Only New in America
The Europeans like it, too. By the time this hatchback goes on sale in America in October, it’ll have been on sale in the old country for more than a year. And sales are good over there, even though the C30 competes with the Audi A3, Mini Cooper and Volkswagen GTI (the same cars it’ll be battling over here, actually). But Volvo understands America’s lukewarm enthusiasm for hatchbacks, so it’s projecting yearly sales of just 6,000-8,000 C30s, even while the company sells about 65,000 C30s worldwide each year.
In the States, two trim levels will be offered — Version 1.0 and Version 2.0. Both are powered by the same turbocharged inline-5 that powers the Volvo S40 and V50. This engine is rated at 227 horsepower at 5,000 rpm and 236 pound-feet of torque at 5,000 rpm, which makes it the powerhouse of its class. A five-speed automatic is optional, but our test car featured the standard six-speed manual gearbox. The shift linkage isn’t as precise as we would like, but its low-effort shift action matches the character of the car.
Despite its power advantage over its rivals (a Mini Cooper S packs only 172 hp), the C30 fails to leave them in the dust. In fact, should the Volvo line up next to a Mini Cooper S, it’s the C30 that gets left behind. With a 0-60-mph time of 6.6 seconds and a quarter-mile run of 15.1 seconds at 94.5 mph, the turbo C30 is slower than the last Cooper S we tested, although it’s a tick or two quicker than a Honda Civic Si or VW GTI. It’s also more than quick enough to keep you entertained.
Still, with the five-cylinder’s strong bottom-end torque and generous power rating, the C30 should be quicker than it is. What’s holding it back? Weight. At 167.4 inches long, the C30 is much larger than the Mini, so it weighs significantly more — a portly 3,198 pounds, in fact. (The GTI is actually heavier, if you can believe it.) But the trade-off is interior space. “We made sure the backseat fits two fully grown adults,” Andreas Friedric, the car’s interior designer, tells us just before he folds the C30’s two rear seats, tosses a surfboard into the cargo area and closes the glass rear hatch. Try that in a Mini.
Hot Child in the City
In addition to its drivetrain, the Volvo S40 sedan contributes its four-wheel independent suspension, four-wheel disc brakes and its entire interior to the new hatchback. Actually the C30 shares everything with the sedan, including the front end, the windshield glass and even its wheelbase dimension. Only the rear third of its bodywork is different, which looks as if it’s been snagged from the famous 1971 Volvo P1800 ES.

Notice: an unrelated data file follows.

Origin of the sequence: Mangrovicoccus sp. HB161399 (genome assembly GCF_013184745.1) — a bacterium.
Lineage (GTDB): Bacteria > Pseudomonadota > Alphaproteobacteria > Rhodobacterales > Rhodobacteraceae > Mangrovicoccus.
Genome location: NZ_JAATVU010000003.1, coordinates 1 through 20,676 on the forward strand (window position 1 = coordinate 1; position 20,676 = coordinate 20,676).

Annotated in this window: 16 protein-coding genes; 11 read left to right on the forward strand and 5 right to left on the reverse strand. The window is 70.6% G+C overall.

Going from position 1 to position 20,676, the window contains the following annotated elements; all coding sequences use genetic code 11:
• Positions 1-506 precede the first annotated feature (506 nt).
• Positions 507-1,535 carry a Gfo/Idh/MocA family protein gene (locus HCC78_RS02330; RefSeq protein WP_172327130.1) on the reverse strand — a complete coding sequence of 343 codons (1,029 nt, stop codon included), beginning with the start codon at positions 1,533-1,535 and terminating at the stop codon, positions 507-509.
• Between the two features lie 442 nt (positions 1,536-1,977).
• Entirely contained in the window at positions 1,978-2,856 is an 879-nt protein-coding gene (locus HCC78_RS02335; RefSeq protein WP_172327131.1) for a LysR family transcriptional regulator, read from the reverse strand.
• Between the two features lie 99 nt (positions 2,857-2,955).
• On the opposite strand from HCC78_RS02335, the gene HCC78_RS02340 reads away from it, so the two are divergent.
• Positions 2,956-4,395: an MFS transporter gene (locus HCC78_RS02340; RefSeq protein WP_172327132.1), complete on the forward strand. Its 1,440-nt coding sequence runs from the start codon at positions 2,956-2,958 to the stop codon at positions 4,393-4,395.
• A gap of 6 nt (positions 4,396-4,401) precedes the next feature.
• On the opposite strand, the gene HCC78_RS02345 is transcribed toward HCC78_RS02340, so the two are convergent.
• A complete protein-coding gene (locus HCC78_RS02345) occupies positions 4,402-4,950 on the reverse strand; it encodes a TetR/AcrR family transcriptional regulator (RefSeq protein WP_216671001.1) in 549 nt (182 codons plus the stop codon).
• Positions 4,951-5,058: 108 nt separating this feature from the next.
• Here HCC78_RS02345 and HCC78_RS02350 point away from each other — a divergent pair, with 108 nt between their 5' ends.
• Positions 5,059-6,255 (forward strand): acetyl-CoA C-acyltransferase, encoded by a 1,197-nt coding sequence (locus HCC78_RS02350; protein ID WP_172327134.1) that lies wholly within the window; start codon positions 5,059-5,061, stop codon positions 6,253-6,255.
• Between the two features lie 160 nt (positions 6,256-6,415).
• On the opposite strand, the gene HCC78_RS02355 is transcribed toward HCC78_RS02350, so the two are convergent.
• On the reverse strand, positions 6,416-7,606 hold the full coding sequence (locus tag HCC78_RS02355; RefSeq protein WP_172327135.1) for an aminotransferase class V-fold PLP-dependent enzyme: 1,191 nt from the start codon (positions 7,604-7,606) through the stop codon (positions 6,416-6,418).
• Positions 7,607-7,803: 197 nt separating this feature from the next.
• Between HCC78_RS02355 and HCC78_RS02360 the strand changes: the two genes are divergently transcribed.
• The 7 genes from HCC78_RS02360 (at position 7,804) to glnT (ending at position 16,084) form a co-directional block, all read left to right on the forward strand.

The combination works. This is an attractive car that grabs eyes and collects compliments. It also makes the C30 some 8.5 inches shorter and 330 pounds lighter than an S40. Tie it all to the road with a set of fat, low-profile 18-inch Pirelli P Zero Rosso tires (version 1.0 rides on 17-inch rubber), and you’re left with a car that likes to be tossed around and delivers some impressive handling numbers in the process. The C30’s skid pad performance of 0.85g, its slalom speed of 69.1 mph and its ability to come to a halt from 60 mph in 117 feet ranks it as good as the last Audi A3 we tested.
With all that weight up front, we weren’t surprised by the C30’s desire to understeer through the corners, but the Volvo takes a nice set in faster bends and the overall limits are high. In general, the C30’s steering and chassis respond in a rewarding way. Just don’t misunderstand, though. As fun as the C30 is to dance with, this is not a hot hatch for weekend track days. It’s a city dweller that likes to zip through traffic and dig into the occasional on-ramp.
On serious driver’s roads like Mulholland Drive or the Ortega Highway here in Southern California, the C30 feels large and soft. You notice that the driver seat that feels so great in the city isn’t capable of holding you in place anymore. Steering feel is well above average, but the C30’s torque steer out of corners isn’t exactly a treat and the soft brake pedal can give you a fright.
The seating position is excellent, the visibility over the nose of the car is expansive and the steering wheel is good to hold (if a bit oversized). We should also applaud the C30’s comfortable ride, which is quite an accomplishment considering its athleticism.